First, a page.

Best Kit Lenses of All Time: My Five Favorites Leave a comment

We all have to start somewhere. For most of us, that means a basic DSLR or mirrorless camera kit with a compact, handy general-purpose zoom lens. Undoubtedly, we can’t wait to ditch our basic kit lens for something faster or more versatile. A kit lens is something we feel we need to graduate from to call ourselves an accomplished photographer. But is that really the case? Maybe the humble kit lens has more to offer than we think, so today we will look at our five favorite kit lenses of all time.

Panasonic 20mm Lumix G f/1.7

The adorable Panasonic 20mm lens proved that good things come in small packages.

Panasonic easily makes some of the best kit lenses ever and largely go unsung for this remarkable accomplishment. One of my favorites came with the Panasonic Micro Four Thirds cameras like the GF and GX series. Sadly, the GF and GX cameras are no more, but the 20mm lives on in an updated version II today. The Panasonic 20mm f/1.7 hearkened back to the days when a camera came with a cheap and fast 50mm — 40mm equivalent in this case — lens as your first foray into photography. The nifty 20mm gives the same fun experience but because of the MFT platform, it is positively tiny. It’s also quite sharp and even when a zoom makes more sense, the 20mm still deserves a place in your camera bag.

Nikon Nikkor Z 24-70mm f/4

Nikkor 24-70mm f/4 Z in hand
The Nikkor 24-70mm f/4 was sharp, capable, and compact. Everything you could want in a mirrorless kit lens.

Mirrorless camera technology promised lenses that were optically exquisite while also being lighter than ever. The Nikon Z6 and Z7 made a big splash when they first debuted, and a big part of that was the excellent 24-70mm f/4 coupled with each body. It was sharp, compact, and well corrected, and only added a few hundred dollars over the cost of a body alone.

The f/4 aperture isn’t that much of a detriment given the use of modern IBIS systems and better high ISO performance. It’s a great example of a kit lens that doesn’t ever need to be replaced, allowing money to be spent towards more exotic focal lengths.

Panasonic-Leica DG Vario 12-60mm f/2.8-4

Panasonic Leica 12-60mm f/2.8-4 Vario in the field
I loved the portability and power behind the Leica Vario 12-60mm. the full-frame equivalent 24-120mm focal range was versatile but sadly, the lenses aren’t truck proof.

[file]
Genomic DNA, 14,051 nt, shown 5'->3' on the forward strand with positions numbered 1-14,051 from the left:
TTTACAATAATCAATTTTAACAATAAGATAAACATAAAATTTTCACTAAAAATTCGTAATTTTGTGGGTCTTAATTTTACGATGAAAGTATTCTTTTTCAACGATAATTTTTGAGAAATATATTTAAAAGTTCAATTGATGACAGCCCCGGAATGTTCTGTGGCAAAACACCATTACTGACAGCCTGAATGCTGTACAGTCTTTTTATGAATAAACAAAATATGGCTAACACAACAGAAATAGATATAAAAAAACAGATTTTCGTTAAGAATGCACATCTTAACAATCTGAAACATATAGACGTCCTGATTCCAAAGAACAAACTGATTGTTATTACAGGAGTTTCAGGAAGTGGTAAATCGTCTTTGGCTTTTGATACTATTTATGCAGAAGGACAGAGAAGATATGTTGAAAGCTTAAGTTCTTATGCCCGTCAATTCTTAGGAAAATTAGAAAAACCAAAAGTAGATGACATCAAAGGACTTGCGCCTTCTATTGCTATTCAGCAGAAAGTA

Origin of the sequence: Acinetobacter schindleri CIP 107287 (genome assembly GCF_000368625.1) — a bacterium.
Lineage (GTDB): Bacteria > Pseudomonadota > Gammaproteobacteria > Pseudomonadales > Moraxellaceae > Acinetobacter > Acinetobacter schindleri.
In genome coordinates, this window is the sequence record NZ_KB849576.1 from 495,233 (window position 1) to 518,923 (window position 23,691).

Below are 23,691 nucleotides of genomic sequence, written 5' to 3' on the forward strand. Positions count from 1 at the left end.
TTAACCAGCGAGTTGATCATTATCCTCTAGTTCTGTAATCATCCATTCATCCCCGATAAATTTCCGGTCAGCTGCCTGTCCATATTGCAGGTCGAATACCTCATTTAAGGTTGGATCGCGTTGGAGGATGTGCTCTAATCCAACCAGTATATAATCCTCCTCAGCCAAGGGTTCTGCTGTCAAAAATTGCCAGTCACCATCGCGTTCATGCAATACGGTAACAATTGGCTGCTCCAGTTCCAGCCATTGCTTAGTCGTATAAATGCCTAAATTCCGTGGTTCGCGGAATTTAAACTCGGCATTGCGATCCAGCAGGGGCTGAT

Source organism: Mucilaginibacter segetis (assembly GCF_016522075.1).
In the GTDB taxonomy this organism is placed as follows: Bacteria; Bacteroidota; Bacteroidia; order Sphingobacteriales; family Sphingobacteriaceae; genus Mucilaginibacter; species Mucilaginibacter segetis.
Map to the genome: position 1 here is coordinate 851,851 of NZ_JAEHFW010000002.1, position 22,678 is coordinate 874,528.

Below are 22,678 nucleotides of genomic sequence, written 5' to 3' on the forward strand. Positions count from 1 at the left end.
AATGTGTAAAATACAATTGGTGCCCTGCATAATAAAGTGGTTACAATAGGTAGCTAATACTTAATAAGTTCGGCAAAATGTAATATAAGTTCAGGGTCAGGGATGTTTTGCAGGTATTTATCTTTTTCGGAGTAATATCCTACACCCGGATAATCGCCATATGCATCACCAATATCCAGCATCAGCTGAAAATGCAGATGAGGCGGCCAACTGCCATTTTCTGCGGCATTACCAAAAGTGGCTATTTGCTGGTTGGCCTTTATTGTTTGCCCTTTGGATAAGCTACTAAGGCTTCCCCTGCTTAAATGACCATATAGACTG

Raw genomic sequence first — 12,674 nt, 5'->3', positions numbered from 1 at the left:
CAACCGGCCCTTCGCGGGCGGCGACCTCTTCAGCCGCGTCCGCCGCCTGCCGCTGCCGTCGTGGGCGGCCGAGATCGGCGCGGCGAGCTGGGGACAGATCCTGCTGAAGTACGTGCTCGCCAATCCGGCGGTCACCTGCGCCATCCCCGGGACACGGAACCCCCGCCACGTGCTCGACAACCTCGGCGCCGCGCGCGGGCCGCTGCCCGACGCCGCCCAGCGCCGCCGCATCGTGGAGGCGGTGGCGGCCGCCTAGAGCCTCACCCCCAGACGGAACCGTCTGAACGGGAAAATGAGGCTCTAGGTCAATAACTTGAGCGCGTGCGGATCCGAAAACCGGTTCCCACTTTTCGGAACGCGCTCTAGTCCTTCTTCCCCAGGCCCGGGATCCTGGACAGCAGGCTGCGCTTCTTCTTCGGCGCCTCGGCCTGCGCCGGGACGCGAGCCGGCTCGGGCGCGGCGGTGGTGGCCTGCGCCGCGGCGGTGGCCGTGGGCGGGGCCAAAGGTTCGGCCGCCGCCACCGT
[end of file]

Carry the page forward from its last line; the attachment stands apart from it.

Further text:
Another Panasonic kit lens, sort of. The partnership with Leica AG bore a lot of fruit over the years for Panasonic. One of the best collaborations is the DG Vario 12-60mm. Even though the aperture is a variable one, it’s a fast aperture however you look at it. The 12-60mm delivers famed Leica sharpness and optical quality, and the lens has an insanely close macro function as well.

It is a versatile Micro Four Thirds lens with an expansive focal range, and I’m sad every day that I accidentally drove over my copy with a truck. The Olympus body it was attached to survived, but the lens itself split into two. I bet it is still sharper than most kit lenses, even in its sorry state.

Fujifilm Fujinon XF 18-55mm f/2.8-4 R LM OIS

Fujifilm 18-55 f/2.8-4 kit lens with Jordan
This little general purpose kit lens was just as integral to Fujifilm and its recent success.

Fujifilm has enjoyed resounding success over the years with its excellent line of vintage-inspired cameras. However, a huge part of that success is thanks to the 18-55mm f/2.8-4 kit lens. While everyone else was kitting cameras with cheap and unrefined kit lenses (here’s looking at you, Sony) Fujifilm provided its users with a fast and excellent general zoom.

I recently tested this venerable lens against modern contemporaries like the Sigma 18-50mm and the Fujifilm surprisingly held its own, even though it’s approaching its 12th birthday. It may be time to make an updated version but when the old lens still performs as well as it does and provides image stabilization with a decently fast aperture, you can see how the 18-55mm deserves legendary status.

Canon EF 24-105mm f/4 L IS

Comparison chart of Canon 24-105mm f/4
The Canon EF 24-105mm f/4 L started a trend for high-performance zooms that didn’t break the bank.

Speaking of legendary lenses, the Canon EF 24-105 f/4 L started it all. First released with the Canon 5D Mark II, the 24-105mm gave L series quality without breaking the bank. It also showed that a 24-70mm focal range didn’t have to be the default choice for professional photography. The 24-105mm may have a slower f/4 aperture but it trades that for a versatile focal range on a full-frame body. The lens represented good value even at its full retail price, but when kitted with the Canon DSLRs it was practically being given away.

Indeed, many photographers who already had 24-70 f/2.8 L lenses would still go for the package so that they had a handy 24-105mm for travel, or to sell on the open market for a profit. The addition of image stabilization on the 24-105mm helped it punch above its weight in low-light situations and it was still built to the exacting standards that all Canon L lenses were. It’s no coincidence that other manufacturers quickly started following suit once the success of the Canon 24-105mm f/4 became apparent.

No Need to Upgrade

There are plenty of kit lenses that are merely stop-gaps until you’re ready for something better. Sometimes, what you already have is all you ever need, and there are some real gems in the photography world. These five lenses are some of my favorites, but make no mistake, there are lots of great kit lenses out there worth looking at. Chances are you already own some yourself.

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